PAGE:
Friday, January 03, 2014

Out of Sara Gagnon’s experience of surviving a small-plane crash that killed the pilot, Harbinger Winery was born

By Andy Perdue 

Special to The Seattle Times

SARA GAGNON knew she was in trouble when the plane’s windshield hit her in the face.

It was August 2004, just before wine-grape harvest was to begin, and Gagnon was flying in a Cessna 182 from her hometown of Port Angeles to Boeing Field on a cloudy, rainy night. In the plane was co-worker Tammi Hinkle, and in the pilot seat was friend Barry Koehler.

They barely made it 10 miles out of town when they came through a cloud bank and everything went wrong.

“We clipped the top of a ridge and went down into the trees at about 150 miles an hour,” Gagnon remembers. “It was full speed. The plane disintegrated around us, and I was pretty sure that was it. I was unlucky enough to not lose consciousness, so I get to remember.”

Koehler died in the crash, and Gagnon and Hinkle, both badly injured, were left stuck all night in a remote area of Olympic National Park, wondering if they would be found, because Koehler hadn’t filed a flight plan.

“It was a pretty wild night. I was afraid to fall asleep because I didn't want to wake up dead.”

They were found the next morning and hiked out of the forest.

Gagnon, who had returned to Port Angeles from Seattle four years earlier to follow her passion for winemaking, was the head winemaker at Olympic Cellars in nearby Sequim. She was having a blast in the job and also had discovered a love for kayaking that moved her to become a professional guide.

As she recovered from a fractured sternum, cracked pelvis, broken nose and concussion, Gagnon came to a hard-earned conclusion: Life is too short to not follow your dreams.

“That really shifted my perspective and made me realize that I wanted to go do my own thing. So I finished up harvest at Olympic Cellars and moved on.”

Out of her near death was born Harbinger Winery.

In the decade since, Gagnon has built Harbinger into a 3,000-case winery. West of Port Angeles on Highway 101, it is the northwestern-most winery in the continental United States. She shares the winery building with Hinkle, with whom she co-owns Adventures Through Kayaking, putting both her passions under one roof.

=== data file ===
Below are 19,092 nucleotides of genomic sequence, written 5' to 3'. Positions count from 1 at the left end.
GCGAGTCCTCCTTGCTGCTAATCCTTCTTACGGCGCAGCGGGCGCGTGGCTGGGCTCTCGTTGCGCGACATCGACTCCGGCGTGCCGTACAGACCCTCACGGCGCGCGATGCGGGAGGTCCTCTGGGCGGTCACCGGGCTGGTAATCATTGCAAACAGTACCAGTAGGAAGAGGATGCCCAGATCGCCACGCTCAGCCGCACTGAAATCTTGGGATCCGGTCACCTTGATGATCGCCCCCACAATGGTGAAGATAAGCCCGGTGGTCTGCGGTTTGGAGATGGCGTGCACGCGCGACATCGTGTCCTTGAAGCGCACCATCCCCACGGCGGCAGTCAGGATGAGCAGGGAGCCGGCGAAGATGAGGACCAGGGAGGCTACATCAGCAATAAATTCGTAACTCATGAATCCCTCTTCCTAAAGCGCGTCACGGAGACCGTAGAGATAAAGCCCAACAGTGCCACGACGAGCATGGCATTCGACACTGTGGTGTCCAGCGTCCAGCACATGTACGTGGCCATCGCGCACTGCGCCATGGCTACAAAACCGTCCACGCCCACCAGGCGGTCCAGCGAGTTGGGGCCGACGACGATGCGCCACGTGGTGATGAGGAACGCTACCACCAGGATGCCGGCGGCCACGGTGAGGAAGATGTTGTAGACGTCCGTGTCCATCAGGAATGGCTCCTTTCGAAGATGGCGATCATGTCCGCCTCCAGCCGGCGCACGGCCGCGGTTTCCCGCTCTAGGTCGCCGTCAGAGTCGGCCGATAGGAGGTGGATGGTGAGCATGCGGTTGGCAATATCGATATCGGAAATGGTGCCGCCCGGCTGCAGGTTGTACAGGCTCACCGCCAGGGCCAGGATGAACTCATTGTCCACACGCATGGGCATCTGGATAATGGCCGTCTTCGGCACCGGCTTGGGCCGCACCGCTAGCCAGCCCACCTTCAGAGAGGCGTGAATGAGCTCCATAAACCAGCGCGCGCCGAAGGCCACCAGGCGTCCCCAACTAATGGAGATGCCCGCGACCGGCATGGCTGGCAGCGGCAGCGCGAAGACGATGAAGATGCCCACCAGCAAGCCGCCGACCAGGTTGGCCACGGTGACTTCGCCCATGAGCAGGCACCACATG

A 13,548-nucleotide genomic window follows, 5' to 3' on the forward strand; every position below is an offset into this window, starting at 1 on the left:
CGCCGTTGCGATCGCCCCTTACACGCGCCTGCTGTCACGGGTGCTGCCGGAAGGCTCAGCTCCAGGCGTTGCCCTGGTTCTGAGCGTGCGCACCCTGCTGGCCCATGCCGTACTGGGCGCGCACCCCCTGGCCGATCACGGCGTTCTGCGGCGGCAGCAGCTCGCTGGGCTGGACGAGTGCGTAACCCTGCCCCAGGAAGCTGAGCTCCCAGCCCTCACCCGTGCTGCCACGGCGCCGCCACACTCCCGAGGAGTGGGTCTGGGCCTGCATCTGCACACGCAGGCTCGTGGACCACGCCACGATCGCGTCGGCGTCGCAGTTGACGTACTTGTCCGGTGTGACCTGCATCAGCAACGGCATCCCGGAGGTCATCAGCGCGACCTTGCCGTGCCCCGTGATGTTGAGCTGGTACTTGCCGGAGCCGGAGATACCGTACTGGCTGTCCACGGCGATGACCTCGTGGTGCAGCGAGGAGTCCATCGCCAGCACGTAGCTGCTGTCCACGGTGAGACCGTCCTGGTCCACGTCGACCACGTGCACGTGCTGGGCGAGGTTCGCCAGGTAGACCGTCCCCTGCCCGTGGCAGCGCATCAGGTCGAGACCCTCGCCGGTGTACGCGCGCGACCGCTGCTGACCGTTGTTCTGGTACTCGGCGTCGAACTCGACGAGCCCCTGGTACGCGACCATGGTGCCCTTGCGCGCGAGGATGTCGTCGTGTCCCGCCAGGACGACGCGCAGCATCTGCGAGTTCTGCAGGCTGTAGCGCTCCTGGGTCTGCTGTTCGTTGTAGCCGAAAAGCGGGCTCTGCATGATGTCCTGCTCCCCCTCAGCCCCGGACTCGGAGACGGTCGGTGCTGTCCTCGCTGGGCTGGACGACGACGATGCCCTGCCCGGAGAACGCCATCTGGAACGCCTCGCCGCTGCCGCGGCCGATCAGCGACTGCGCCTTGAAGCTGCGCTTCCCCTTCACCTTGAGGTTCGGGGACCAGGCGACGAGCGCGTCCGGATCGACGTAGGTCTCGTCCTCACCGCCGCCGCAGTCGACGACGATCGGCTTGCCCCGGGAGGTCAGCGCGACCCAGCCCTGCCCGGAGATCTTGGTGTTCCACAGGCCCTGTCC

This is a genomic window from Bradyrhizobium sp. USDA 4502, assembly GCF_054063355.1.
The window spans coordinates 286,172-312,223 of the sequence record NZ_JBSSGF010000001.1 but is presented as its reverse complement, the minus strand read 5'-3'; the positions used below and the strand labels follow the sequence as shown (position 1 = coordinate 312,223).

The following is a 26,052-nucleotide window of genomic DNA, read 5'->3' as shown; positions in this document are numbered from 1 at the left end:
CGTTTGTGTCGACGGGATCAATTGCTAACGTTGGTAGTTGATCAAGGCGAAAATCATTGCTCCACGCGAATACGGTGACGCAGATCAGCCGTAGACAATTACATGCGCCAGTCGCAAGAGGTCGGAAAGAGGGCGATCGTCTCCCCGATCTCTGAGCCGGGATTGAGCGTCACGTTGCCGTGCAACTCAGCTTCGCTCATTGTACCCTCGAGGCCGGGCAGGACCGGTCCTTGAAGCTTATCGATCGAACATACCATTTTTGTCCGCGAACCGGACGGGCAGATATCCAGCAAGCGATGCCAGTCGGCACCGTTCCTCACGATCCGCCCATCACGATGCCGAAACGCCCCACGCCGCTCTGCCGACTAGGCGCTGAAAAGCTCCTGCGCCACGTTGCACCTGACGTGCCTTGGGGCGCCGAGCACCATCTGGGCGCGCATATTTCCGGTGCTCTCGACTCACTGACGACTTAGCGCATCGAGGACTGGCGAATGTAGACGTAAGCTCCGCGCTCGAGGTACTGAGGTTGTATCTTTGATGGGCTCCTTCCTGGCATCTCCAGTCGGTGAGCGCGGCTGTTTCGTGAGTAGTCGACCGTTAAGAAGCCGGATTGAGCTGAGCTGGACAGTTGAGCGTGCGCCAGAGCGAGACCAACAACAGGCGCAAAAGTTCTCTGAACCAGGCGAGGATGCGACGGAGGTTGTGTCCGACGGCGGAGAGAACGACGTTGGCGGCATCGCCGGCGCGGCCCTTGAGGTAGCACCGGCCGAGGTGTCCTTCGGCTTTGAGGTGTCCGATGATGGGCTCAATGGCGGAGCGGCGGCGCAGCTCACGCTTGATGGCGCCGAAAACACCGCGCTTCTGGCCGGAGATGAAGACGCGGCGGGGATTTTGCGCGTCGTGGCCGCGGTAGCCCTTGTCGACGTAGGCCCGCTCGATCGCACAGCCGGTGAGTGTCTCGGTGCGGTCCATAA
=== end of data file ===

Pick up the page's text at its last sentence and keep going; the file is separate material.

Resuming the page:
As a result of the harrowing plane crash, Gagnon is stronger mentally and physically. Whether she’s in the cellar making wine or working the tasting room, she takes on life in a gentle, Zen-like manner, living for the moment rather than for the paycheck.

Andy Perdue is a wine author, journalist and international judge. Learn more about wine at



Harbinger 2009 Sangiovese, Rattlesnake Hills, $30: A big, rich red wine to pair with lasagna or grilled meats.

Harbinger 2009 El Jefe, Rattlesnake Hills, $27: This red blend of syrah, mourvedre and grenache is smooth, complex and elegant.

Harbinger NV Dynamo White, Washington, $15: This inexpensive and easy-drinking blend of chardonnay, pinot gris and riesling will go perfectly with a bowl of steamed mussels.

Learn more about the winery and its products at; 360-452-4262.

 A terrible plane crash gave Sara Gagnon new perspective on what was important to her.
Credit/Courtesy:   Andy Perdue

NTSB Identification: SEA04FA154.
The docket is stored in the Docket Management System (DMS). Please contact Records Management Division
Accident occurred Tuesday, August 03, 2004 in Port Angeles, WA
Probable Cause Approval Date: 01/24/2005
Aircraft: Cessna 182P, registration: N79404
Injuries: 1 Fatal,2 Minor.

NTSB investigators either traveled in support of this investigation or conducted a significant amount of investigative work without any travel, and used data obtained from various sources to prepare this aircraft accident report.

The passengers reported that shortly after takeoff in dark night conditions, the pilot made a turn toward rising terrain. During the climb, the aircraft entered clouds. The passenger could see terrain on both sides of the aircraft and questioned the pilot as to what mountain she was seeing. The pilot responded, "just a minute." The aircraft then suddenly broke out of the cloud and the passenger could see trees in front of the airplane. The pilot pulled up, but the aircraft collided with the tree tops and tumbled through the trees for several hundred feet before coming to rest. The passengers reported no engine or aircraft malfunction or physiological problems with the pilot at the time. Rain, clouds and fog were reported in the area at the time.

The National Transportation Safety Board determines the probable cause(s) of this accident to be:
The pilot's VFR flight into IMC and his failure to maintain clearance from trees. Trees, mountainous terrain, dark night conditions, clouds and VFR flight into IMC were factors.